From the Red River to the Yellow River

How to Cite

Livdahl, D. A. (2013). From the Red River to the Yellow River. Columbia Journal of Asian Law, 26(2).


A Note Regarding This Article and the Author

Readers should note that this article is not a traditional academic piece. Rather, we have invited Mr. David Livdahl (Columbia Law School ’77) to conclude our Symposium issue by discussing his 36-year career as a legal practitioner, including 26 years in Asia. Mr. Livdahl is a partner in the corporate practice of Paul Hastings and is currently stationed in the firm’s Beijing office. During his extensive career, Mr. Livdahl has been an influential practitioner in both China and Japan, representing major companies coming in and out of both countries.

Perhaps one would find it very strange, given his roots, for Mr. Livdahl to have risen to his current position as an influential practitioner in Asia. His Minnesota college, during the years he was in school, did not offer any Asian language courses. He notes, at the time, there didn’t appear to be any benefit to learning Chinese other than to join the military or to become an academic. As such, Mr. Livdahl had to do battle with his own school’s administration to have his supplementary Chinese-language courses from other universities recognized on his transcript. He eventually was the first graduate to have a minor in Chinese (despite the fact that Chinese was not even offered at the time).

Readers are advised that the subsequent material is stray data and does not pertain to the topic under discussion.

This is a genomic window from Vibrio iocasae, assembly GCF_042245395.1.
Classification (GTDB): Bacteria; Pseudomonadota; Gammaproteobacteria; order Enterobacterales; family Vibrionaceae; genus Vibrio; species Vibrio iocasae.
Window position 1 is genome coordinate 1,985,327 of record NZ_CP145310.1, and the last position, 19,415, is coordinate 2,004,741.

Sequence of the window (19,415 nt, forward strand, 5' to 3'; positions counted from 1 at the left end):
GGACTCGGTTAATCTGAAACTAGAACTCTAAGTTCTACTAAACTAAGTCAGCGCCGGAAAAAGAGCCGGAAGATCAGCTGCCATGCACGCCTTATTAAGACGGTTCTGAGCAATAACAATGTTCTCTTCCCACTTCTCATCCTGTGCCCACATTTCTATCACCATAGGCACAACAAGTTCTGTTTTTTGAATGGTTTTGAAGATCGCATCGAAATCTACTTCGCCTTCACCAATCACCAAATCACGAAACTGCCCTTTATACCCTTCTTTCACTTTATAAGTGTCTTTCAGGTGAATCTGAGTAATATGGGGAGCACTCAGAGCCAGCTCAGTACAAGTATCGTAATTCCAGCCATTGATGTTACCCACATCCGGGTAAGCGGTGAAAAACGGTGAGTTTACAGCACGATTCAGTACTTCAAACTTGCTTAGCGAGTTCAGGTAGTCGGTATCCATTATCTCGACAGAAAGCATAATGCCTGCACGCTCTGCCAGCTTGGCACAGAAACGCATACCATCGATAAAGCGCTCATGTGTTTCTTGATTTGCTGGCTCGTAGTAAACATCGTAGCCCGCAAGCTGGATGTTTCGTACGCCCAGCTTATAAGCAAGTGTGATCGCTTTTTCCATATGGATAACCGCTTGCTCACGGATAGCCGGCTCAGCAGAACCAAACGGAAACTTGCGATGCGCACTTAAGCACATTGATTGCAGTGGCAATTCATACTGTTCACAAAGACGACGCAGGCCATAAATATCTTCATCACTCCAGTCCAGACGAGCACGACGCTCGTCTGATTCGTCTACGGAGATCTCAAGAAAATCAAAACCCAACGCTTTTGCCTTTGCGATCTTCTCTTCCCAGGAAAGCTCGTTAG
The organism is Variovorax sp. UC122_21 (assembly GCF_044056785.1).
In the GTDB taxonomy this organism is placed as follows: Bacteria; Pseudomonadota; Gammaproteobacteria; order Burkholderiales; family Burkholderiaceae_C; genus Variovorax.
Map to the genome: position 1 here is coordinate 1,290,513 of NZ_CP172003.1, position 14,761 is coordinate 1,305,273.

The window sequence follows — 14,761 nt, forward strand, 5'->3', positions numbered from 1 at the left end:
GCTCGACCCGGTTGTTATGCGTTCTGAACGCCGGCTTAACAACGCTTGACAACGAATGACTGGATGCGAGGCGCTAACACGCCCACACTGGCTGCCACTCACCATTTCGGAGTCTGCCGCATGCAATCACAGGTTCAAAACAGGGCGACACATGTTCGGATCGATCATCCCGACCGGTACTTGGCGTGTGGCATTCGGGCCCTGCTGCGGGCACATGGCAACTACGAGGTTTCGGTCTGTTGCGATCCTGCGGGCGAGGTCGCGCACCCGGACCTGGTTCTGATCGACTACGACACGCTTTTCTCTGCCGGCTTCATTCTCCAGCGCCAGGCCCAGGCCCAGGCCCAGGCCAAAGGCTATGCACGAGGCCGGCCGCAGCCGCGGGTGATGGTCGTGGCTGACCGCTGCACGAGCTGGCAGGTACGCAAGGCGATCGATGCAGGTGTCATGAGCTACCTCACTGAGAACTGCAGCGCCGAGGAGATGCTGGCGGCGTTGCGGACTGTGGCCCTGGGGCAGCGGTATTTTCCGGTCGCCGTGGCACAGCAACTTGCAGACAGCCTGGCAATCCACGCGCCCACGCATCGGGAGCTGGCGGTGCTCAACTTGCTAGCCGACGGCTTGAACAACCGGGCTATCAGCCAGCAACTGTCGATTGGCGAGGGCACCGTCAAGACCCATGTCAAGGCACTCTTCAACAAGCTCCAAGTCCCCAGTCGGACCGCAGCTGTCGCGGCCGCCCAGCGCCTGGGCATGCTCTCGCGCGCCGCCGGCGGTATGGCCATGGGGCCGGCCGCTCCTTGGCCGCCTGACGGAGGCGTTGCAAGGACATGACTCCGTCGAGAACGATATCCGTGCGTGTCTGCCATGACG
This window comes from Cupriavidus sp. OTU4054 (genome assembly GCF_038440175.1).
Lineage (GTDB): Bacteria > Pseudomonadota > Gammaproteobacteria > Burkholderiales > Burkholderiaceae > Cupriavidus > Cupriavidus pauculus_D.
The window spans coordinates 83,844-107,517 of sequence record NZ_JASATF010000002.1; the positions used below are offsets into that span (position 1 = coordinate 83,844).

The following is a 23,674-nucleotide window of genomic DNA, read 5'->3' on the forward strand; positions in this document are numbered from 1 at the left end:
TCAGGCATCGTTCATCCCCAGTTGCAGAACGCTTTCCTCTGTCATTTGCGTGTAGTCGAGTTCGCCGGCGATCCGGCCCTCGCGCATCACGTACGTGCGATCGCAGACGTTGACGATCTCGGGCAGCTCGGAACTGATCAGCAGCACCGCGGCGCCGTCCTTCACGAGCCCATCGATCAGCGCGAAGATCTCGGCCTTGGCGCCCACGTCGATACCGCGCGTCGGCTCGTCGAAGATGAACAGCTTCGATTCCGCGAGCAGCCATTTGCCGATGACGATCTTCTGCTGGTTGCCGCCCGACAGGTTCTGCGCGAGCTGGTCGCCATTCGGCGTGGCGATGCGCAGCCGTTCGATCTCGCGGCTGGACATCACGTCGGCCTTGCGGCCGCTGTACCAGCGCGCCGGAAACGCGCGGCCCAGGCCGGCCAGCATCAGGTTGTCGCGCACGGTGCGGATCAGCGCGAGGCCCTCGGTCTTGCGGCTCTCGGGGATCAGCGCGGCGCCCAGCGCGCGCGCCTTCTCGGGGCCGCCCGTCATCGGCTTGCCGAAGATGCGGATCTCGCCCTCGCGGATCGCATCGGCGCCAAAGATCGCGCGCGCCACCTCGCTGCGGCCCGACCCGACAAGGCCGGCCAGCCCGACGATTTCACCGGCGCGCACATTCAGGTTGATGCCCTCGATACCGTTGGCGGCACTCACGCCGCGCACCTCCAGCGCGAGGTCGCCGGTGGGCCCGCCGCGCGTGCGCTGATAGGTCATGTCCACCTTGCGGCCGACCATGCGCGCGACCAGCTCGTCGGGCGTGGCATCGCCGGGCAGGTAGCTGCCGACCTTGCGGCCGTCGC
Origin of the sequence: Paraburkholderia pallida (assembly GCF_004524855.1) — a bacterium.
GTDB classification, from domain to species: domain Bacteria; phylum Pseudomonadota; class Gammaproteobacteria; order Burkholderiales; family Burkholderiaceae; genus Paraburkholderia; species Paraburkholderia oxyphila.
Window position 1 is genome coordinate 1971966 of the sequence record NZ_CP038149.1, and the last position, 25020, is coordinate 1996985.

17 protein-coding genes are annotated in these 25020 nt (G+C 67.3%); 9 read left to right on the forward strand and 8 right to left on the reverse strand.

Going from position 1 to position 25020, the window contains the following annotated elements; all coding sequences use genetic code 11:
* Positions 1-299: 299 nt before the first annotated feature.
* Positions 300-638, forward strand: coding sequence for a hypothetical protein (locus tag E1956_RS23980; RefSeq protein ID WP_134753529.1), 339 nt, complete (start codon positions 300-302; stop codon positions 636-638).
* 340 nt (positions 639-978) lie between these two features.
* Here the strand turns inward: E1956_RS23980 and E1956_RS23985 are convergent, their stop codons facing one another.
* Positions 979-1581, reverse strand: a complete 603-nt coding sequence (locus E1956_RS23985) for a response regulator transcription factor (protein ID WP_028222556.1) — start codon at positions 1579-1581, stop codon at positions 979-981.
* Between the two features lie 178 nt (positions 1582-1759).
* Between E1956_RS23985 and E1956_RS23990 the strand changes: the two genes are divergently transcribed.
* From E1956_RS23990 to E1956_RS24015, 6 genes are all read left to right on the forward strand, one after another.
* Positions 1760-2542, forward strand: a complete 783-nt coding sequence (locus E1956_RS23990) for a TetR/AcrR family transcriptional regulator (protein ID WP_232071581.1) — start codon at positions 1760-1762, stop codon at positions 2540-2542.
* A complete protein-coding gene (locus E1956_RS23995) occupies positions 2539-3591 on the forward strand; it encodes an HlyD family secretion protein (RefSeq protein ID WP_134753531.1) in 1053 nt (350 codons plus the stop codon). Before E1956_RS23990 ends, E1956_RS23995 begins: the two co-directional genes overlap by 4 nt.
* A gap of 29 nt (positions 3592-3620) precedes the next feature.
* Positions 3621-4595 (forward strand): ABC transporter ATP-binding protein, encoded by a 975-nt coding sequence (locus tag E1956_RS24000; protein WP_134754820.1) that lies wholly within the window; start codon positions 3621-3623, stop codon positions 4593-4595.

Despite his roots, Mr. Livdahl found himself in the rapidly growing field of legal work in Asia. He was a key player in the founding of his firm’s Tokyo offices, and later was an important leader in the firm’s Hong Kong and Beijing offices. This article chronicles some of the ups and downs of his career. Some of the hardships were major. Many would consider a person crazy to give up a successful career and a one acre property in California to pursue work in Tokyo (an untested market at the time) and be forced to live in what any sane person would consider a very cramped apartment. However, the rewards have been greater. Mr. Livdahl accounts some of his proudest moments as an attorney in Asia, including one experience in which (perhaps exemplifying his Midwestern roots) he helped save his Japanese client’s business by calling upon the assistance of the son of an Idaho farmer.

While Mr. Livdahl’s story is certainly unique, our hope is that his experiences can be educational for those considering a legal career in Asia (or considering a legal career in general).